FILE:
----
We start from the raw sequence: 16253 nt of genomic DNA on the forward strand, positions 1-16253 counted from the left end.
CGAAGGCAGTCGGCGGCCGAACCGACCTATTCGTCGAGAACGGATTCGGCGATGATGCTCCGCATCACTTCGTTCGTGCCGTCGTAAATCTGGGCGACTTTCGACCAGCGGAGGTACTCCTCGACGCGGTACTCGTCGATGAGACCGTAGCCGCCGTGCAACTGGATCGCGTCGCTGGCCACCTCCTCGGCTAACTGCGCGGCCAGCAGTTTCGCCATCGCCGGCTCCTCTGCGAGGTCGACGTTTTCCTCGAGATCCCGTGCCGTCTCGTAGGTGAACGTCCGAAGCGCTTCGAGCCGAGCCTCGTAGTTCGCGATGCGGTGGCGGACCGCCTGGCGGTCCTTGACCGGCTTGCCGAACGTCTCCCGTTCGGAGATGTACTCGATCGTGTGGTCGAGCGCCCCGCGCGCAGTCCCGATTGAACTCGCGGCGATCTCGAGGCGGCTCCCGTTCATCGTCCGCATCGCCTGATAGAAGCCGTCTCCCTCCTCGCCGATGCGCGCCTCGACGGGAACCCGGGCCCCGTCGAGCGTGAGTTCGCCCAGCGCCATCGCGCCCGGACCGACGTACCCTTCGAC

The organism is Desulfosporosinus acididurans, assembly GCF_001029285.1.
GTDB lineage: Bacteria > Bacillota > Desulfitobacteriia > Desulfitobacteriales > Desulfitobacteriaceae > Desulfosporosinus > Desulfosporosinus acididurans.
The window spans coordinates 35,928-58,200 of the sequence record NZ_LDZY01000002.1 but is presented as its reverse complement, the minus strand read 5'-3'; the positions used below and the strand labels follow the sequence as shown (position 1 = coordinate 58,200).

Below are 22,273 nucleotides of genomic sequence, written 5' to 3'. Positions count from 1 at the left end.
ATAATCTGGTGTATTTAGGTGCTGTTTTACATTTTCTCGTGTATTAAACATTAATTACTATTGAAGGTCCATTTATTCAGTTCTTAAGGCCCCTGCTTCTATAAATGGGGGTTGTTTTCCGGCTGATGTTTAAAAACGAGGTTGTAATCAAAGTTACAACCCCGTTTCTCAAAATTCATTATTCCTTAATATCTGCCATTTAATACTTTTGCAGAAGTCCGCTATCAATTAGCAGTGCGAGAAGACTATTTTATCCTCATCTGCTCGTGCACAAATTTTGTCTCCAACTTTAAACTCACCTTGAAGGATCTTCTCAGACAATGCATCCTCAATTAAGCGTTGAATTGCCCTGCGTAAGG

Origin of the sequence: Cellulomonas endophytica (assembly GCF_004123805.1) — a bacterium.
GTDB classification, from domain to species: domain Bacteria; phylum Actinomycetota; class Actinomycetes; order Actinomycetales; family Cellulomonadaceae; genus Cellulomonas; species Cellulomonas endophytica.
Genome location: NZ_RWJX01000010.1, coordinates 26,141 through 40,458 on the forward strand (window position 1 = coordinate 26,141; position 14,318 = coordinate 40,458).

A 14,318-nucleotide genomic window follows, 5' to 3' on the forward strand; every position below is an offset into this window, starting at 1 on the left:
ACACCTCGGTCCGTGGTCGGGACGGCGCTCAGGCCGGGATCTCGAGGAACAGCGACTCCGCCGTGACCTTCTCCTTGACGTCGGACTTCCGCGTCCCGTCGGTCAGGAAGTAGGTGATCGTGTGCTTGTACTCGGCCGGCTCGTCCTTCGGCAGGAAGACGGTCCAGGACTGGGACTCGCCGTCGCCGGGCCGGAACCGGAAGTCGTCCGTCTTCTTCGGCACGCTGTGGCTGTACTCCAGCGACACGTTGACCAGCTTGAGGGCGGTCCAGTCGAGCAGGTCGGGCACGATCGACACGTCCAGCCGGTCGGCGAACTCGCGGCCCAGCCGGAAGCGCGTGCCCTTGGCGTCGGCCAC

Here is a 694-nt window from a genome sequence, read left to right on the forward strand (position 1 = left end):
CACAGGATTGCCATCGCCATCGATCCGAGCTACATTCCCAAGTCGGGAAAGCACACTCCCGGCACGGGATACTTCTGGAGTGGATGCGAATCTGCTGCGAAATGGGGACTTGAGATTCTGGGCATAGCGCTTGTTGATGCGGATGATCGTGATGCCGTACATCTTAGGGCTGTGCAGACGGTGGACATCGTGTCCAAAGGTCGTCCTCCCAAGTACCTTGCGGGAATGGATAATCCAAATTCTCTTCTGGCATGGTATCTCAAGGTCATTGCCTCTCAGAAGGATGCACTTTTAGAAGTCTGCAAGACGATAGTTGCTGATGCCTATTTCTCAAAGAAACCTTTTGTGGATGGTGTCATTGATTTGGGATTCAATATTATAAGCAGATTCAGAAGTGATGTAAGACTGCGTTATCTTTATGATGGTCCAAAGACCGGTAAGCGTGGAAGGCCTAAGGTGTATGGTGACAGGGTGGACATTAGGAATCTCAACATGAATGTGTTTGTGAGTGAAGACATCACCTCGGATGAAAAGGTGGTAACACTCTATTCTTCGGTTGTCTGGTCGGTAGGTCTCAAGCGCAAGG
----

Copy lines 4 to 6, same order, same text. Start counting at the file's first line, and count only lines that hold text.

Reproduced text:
GTDB lineage: Bacteria > Bacillota > Desulfitobacteriia > Desulfitobacteriales > Desulfitobacteriaceae > Desulfosporosinus > Desulfosporosinus acididurans.
The window spans coordinates 35,928-58,200 of the sequence record NZ_LDZY01000002.1 but is presented as its reverse complement, the minus strand read 5'-3'; the positions used below and the strand labels follow the sequence as shown (position 1 = coordinate 58,200).

Below are 22,273 nucleotides of genomic sequence, written 5' to 3'. Positions count from 1 at the left end.